integrity and benevolence
• Ethics play a major role in the prevention of fraud. Fraud
prevention becomes a shared responsibility among the members
of the organisation
16
17
 ACOUNTABILITY
 Ensure that the management is accountable to the board
 Ensure that the board is accountable to the shareholders
 FAIRNESS
 Protect shareholders rights
 Treat all shareholders including minorities equitable
 TRASPARENCY
 Ensure timely, accurate disclosures on material matters, including financial situation,
performance, ownership and corporate governance
 INDEPENDENCE
 Procedures and structures are in place so as to minimize or avoid completely conflicts of
interest
 Independent Directors and Advisors i.e. free from influence of others
18
 “What makes corporate governance necessary? Put simply, the interests of
those who have effective control over a firm can differ from the interests of those
who supply the firm with external finance. The problem commonly referred to as
a principal- agent problem, grows out of the separation of ownership and control
and of corporate outsiders and insiders. In the absence of the protections that
good governance supplies, asymmetries of information and difficulties of
monitoring results in capital providers who lack control over the corporation,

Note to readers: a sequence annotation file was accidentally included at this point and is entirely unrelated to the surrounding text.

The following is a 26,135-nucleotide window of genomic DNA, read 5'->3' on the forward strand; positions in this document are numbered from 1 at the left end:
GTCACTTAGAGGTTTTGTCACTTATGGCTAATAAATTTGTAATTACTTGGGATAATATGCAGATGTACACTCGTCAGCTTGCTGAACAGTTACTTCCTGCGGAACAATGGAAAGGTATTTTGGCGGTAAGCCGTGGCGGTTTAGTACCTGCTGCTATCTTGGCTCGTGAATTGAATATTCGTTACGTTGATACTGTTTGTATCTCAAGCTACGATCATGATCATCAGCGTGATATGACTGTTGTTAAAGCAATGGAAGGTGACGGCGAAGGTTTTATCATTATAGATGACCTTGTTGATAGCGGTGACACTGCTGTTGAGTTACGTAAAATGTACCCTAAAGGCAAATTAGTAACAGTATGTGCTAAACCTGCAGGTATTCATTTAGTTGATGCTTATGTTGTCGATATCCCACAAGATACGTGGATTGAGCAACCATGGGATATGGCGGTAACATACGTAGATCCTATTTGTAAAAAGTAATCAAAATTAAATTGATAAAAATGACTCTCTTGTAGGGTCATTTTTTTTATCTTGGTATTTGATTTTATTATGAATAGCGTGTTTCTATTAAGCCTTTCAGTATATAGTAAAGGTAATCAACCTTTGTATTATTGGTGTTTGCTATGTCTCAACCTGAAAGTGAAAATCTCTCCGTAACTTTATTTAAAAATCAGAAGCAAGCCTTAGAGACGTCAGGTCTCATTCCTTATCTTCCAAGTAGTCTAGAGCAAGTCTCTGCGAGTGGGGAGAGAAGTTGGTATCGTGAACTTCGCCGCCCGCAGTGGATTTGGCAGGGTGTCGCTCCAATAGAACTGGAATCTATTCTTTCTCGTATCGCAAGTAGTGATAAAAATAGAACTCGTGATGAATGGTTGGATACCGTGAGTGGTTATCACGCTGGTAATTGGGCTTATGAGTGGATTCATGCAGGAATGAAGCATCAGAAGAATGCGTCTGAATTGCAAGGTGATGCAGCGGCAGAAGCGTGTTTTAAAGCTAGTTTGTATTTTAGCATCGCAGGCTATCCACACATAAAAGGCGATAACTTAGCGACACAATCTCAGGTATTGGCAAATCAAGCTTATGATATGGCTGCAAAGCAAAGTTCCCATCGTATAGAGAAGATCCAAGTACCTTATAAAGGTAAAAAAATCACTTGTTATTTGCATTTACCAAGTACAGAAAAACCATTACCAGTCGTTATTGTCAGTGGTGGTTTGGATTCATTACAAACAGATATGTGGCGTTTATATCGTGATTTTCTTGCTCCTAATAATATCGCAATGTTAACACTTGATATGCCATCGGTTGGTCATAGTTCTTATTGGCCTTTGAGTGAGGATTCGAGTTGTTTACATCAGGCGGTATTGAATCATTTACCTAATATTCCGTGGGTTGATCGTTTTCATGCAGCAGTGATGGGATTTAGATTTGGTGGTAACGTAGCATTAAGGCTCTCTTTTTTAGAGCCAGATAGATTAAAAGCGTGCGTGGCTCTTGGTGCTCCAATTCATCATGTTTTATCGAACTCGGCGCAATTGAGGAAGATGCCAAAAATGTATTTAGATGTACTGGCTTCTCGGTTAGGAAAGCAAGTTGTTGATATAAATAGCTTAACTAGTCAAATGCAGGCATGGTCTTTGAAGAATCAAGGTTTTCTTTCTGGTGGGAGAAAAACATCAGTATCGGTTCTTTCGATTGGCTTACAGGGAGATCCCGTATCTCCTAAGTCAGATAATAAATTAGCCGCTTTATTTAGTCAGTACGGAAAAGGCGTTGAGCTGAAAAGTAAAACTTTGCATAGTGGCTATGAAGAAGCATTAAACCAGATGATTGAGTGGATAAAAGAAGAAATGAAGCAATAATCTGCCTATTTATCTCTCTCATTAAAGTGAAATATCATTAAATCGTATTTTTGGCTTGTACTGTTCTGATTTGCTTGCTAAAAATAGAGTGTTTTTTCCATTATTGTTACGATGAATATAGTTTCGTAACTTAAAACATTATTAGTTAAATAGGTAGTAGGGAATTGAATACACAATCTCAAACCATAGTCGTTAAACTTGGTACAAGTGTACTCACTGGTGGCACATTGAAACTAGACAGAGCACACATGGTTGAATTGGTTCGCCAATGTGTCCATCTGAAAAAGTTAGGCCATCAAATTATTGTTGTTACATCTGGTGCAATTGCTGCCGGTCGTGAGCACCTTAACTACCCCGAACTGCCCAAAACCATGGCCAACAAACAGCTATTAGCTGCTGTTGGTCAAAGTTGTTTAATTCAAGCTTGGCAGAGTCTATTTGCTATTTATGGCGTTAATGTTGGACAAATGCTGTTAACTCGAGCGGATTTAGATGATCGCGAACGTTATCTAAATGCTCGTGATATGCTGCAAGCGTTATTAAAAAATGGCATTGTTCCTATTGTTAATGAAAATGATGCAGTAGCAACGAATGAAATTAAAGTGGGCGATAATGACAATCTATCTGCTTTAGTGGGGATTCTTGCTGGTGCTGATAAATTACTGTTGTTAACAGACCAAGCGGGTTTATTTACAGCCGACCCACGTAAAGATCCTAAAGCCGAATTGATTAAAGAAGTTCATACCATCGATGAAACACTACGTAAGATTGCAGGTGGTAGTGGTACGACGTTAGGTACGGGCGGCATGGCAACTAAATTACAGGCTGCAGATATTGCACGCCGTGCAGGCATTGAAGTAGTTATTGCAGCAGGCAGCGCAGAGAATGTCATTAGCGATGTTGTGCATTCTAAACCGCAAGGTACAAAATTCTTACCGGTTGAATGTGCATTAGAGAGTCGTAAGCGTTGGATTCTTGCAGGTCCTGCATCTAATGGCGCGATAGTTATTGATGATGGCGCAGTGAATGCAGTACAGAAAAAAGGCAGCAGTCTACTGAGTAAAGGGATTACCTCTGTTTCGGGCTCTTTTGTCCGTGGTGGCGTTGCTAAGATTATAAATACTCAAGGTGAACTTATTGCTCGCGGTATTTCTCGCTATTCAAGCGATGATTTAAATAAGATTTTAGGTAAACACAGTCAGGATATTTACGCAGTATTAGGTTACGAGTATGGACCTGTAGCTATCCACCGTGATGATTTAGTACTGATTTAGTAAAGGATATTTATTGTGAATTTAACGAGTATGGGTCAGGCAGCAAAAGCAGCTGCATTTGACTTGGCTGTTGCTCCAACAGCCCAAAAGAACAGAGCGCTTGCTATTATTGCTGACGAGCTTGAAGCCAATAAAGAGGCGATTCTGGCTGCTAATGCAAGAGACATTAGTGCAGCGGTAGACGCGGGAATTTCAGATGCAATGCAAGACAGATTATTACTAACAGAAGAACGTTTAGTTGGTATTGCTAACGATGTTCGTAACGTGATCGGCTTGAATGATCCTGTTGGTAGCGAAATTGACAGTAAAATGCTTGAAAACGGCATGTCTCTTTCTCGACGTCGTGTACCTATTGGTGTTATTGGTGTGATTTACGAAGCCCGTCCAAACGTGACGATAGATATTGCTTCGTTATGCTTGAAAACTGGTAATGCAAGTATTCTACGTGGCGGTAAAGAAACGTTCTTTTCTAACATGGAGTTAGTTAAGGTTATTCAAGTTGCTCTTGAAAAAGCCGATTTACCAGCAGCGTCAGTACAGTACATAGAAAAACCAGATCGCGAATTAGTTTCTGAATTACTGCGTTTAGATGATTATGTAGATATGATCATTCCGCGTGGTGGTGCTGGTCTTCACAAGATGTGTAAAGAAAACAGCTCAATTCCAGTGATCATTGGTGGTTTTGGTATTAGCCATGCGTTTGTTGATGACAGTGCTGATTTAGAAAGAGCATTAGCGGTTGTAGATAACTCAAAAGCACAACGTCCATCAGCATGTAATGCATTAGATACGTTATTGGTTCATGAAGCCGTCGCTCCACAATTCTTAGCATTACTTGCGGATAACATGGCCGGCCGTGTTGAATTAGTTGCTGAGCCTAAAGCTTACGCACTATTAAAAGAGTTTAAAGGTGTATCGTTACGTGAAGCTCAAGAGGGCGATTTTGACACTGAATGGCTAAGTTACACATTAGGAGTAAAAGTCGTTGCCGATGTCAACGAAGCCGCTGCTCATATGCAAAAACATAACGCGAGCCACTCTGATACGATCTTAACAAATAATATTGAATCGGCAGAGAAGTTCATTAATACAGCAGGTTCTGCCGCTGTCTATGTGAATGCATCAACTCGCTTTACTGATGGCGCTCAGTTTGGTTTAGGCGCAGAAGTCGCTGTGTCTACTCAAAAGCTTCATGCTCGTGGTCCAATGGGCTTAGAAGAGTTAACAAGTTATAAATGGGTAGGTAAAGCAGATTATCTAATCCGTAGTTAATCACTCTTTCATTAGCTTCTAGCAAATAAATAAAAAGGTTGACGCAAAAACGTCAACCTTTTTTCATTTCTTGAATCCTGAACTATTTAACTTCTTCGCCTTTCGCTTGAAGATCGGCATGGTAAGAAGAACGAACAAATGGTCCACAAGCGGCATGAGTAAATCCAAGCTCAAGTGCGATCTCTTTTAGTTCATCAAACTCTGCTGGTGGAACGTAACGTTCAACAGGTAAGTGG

finding it risky and costly to protect themselves from the opportunistic behaviour
of managers and controlling shareholders.” (OECD)
19
20
 A strong ethics program includes
 Written codes of conduct
 Ethics officers to oversee the program
 Careful delegation of authority
 Formal ethics training
 Rigorous auditing, monitoring, enforcement, and revision
of program standards
21
 Most countries’ laws prohibit theft, corruption, and
financial statement fraud.
 Stock prices drop dramatically at any hint of
financial scandal.
 Customers punish firms whose reputations are
sullied by indications of harmful behavior.
 Board and senior management are held
accountable for fraud under their watch.
22
A strong culture can be observed by its
outcome rather than by individual
components.
It is more than just a checklist of initiatives.
 Even companies with sound policies in place
can have a culture of corruption.
23
 Board ownership of agendas
 Independent nomination processes
 Free information flow to the board
 Access to multiple layers of management
 Effective control of a whistleblower hotline
 Effective oversight of senior management:
 Evaluations
 Performance management